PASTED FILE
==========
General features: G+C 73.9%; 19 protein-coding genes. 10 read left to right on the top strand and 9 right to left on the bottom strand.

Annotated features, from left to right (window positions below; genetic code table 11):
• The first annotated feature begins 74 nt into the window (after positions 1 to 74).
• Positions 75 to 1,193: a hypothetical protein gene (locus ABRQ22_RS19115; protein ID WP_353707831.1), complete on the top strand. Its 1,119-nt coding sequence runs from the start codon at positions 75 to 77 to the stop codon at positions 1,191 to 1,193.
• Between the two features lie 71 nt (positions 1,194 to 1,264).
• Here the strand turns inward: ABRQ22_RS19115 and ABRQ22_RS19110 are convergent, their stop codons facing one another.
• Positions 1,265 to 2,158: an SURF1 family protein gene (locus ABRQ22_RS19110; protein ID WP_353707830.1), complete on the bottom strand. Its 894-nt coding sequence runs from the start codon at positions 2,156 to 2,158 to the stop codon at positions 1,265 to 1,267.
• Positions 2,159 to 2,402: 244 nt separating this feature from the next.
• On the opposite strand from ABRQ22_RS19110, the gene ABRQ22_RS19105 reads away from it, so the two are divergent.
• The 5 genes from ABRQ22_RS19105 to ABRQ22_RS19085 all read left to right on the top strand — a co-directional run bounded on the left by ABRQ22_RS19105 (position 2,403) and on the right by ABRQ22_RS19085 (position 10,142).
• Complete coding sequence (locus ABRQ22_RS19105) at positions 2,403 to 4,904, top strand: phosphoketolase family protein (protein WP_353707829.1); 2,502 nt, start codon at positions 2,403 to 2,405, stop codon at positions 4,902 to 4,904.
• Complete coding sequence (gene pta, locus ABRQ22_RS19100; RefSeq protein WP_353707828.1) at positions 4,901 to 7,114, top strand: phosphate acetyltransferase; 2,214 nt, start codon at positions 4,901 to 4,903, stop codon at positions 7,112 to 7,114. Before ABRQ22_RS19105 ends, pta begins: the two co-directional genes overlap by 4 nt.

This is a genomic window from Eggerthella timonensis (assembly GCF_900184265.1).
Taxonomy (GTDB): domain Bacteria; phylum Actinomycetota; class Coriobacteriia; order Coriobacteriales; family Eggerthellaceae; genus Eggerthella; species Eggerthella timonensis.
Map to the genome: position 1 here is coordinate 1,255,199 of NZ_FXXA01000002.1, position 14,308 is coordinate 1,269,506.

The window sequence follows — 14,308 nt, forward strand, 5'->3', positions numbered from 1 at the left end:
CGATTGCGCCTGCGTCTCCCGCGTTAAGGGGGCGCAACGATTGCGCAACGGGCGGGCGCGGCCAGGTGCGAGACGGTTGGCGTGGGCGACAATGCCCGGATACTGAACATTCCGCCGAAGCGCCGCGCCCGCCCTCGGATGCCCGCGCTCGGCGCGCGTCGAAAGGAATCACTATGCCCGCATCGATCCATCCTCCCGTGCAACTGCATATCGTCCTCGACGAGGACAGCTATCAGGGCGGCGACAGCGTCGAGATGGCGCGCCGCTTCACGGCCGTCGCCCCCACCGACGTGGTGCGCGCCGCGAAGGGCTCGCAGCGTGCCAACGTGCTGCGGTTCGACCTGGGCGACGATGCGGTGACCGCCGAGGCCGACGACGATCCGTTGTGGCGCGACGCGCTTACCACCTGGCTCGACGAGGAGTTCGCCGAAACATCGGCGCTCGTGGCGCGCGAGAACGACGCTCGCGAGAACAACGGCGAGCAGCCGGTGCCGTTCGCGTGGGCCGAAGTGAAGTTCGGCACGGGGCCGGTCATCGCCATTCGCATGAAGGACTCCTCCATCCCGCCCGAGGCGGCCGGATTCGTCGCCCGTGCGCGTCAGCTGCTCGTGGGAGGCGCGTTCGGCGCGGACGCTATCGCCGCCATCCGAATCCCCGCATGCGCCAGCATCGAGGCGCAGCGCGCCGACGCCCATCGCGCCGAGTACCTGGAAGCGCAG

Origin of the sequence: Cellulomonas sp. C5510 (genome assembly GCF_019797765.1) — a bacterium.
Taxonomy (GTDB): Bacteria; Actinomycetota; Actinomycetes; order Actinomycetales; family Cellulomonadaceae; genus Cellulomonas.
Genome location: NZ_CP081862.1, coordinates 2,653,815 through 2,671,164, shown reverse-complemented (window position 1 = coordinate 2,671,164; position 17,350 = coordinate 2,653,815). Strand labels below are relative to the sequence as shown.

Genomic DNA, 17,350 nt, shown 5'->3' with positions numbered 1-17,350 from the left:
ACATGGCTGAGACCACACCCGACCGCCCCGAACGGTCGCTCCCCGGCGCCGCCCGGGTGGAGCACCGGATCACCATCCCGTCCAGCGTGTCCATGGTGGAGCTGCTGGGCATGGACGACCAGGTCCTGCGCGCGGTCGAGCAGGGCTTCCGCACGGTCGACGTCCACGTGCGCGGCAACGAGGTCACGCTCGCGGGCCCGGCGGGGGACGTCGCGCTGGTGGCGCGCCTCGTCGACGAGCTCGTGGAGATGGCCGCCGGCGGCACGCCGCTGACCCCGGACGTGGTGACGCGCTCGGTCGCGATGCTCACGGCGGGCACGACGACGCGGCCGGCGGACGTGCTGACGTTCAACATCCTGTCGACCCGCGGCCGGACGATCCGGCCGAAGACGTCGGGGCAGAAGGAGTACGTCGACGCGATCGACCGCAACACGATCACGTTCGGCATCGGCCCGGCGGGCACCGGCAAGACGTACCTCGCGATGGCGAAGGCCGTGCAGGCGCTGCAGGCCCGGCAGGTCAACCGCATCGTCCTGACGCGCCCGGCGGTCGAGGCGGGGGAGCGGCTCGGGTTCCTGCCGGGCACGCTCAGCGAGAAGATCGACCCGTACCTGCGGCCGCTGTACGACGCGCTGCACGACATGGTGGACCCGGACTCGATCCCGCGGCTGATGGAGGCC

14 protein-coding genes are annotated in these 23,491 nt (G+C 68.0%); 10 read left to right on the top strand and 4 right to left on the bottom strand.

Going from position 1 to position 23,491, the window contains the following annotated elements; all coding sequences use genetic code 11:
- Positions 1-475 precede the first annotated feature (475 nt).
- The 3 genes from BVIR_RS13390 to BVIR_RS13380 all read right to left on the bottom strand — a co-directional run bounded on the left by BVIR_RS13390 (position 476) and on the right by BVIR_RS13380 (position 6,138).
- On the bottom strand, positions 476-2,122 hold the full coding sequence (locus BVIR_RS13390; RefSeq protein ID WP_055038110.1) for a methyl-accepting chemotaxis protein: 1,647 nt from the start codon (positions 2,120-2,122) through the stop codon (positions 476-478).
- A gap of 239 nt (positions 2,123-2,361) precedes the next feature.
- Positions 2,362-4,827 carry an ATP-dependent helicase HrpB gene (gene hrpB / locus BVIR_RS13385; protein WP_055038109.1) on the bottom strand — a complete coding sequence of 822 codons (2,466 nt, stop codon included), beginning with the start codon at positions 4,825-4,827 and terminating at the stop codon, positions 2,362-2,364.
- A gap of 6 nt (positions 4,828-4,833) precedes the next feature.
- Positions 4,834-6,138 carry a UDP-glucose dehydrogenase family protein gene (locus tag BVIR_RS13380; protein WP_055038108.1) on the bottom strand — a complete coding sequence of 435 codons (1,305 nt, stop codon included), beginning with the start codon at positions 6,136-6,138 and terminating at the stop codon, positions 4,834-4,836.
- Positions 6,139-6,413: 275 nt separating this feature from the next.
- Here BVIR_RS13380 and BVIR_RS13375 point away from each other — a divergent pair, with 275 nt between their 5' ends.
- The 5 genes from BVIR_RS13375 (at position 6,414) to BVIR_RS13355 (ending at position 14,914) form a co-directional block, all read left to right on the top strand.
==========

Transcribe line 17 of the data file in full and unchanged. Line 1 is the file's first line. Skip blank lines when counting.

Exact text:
CGATTGCGCCTGCGTCTCCCGCGTTAAGGGGGCGCAACGATTGCGCAACGGGCGGGCGCGGCCAGGTGCGAGACGGTTGGCGTGGGCGACAATGCCCGGATACTGAACATTCCGCCGAAGCGCCGCGCCCGCCCTCGGATGCCCGCGCTCGGCGCGCGTCGAAAGGAATCACTATGCCCGCATCGATCCATCCTCCCGTGCAACTGCATATCGTCCTCGACGAGGACAGCTATCAGGGCGGCGACAGCGTCGAGATGGCGCGCCGCTTCACGGCCGTCGCCCCCACCGACGTGGTGCGCGCCGCGAAGGGCTCGCAGCGTGCCAACGTGCTGCGGTTCGACCTGGGCGACGATGCGGTGACCGCCGAGGCCGACGACGATCCGTTGTGGCGCGACGCGCTTACCACCTGGCTCGACGAGGAGTTCGCCGAAACATCGGCGCTCGTGGCGCGCGAGAACGACGCTCGCGAGAACAACGGCGAGCAGCCGGTGCCGTTCGCGTGGGCCGAAGTGAAGTTCGGCACGGGGCCGGTCATCGCCATTCGCATGAAGGACTCCTCCATCCCGCCCGAGGCGGCCGGATTCGTCGCCCGTGCGCGTCAGCTGCTCGTGGGAGGCGCGTTCGGCGCGGACGCTATCGCCGCCATCCGAATCCCCGCATGCGCCAGCATCGAGGCGCAGCGCGCCGACGCCCATCGCGCCGAGTACCTGGAAGCGCAG